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Home Opinion MLA Dan Davies - Weekly Column - The NDPs labour reforms

MLA Dan Davies – Weekly Column – The NDPs labour reforms

The NDP portrays themselves as champions of working people, but recently we’ve seen the facade lifted as they faltered badly in their efforts to be seen as a strong backer of the labour movement. Premier Horgan suffered his first defeat at the hands of his own Green Party partners when they refused to support any legislative proposal that would eliminate secret ballots for union certification.

Before any of the NDP’s labour reforms could see the light of day, leader Andrew Weaver shot down a plan that would see workers openly sign union cards (rather than cast a secret ballot) on the question of certification. An obvious infringement on democratic rights.

As Official Opposition, the B.C. Liberals would never allow this government to sacrifice the secret ballot – or any other democratic right for that matter – so John Horgan’s plan went down in flames, much to the disappointment of the NDP’s big union bosses located south of the border. The second biggest disappointment comes from Horgan’s failure to uphold the principle of equal pay for work of equal value.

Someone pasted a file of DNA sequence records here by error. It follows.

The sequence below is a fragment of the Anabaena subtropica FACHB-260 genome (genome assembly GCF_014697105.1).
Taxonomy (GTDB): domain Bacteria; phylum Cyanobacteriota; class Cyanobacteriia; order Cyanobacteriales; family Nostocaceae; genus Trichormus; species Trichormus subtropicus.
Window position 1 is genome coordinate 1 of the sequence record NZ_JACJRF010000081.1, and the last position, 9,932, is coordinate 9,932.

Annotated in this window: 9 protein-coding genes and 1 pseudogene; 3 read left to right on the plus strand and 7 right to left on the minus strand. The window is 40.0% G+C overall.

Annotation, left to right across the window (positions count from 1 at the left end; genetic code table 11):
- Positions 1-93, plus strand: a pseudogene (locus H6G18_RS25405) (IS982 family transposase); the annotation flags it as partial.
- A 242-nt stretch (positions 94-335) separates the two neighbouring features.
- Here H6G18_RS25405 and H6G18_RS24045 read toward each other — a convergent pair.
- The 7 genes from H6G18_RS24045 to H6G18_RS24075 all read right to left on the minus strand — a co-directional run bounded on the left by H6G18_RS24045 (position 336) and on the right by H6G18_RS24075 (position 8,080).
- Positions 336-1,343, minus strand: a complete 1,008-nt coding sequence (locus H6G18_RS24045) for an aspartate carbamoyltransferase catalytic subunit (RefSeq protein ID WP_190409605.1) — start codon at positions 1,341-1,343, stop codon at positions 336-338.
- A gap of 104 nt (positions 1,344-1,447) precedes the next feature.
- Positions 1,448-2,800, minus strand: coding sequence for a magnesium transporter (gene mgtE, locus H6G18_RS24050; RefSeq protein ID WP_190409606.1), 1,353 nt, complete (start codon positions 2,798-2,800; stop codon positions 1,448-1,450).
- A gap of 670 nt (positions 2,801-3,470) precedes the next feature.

When the NDP declared that only unionized community service workers would receive a $4 an hour increase at the expense of 17,000 non-unionized workers, the cry of inequality rang throughout a sector of hard working people responsible for the care of seniors, children, and the vulnerable. By penalizing one half of workers, ensuring they earn significantly less than their unionized counterparts, John Horgan is trying to force the unionization of 120 community and social service agencies from across the province. This is blatant discrimination against non-union workers doing the exact same work.

The NDP tried to use the same tactic in the 1990s and failed. It is expected to be shot down once again when the matter goes before the courts.

Last of all, the B.C. Teachers Federation are quickly discovering that John Horgan and the NDP are not living up to their expectations as friends of the labour movement, or even teachers. Their five-year contract is set to expire at the end of June but negotiations have already hit a wall and a war or words is spilling over in public regarding class-size and composition.

So much for bargaining in good faith.

British Columbians are now finding out that despite what John Horgan and his party claim, the NDP are no champions of the working people, only the union bosses they report to.

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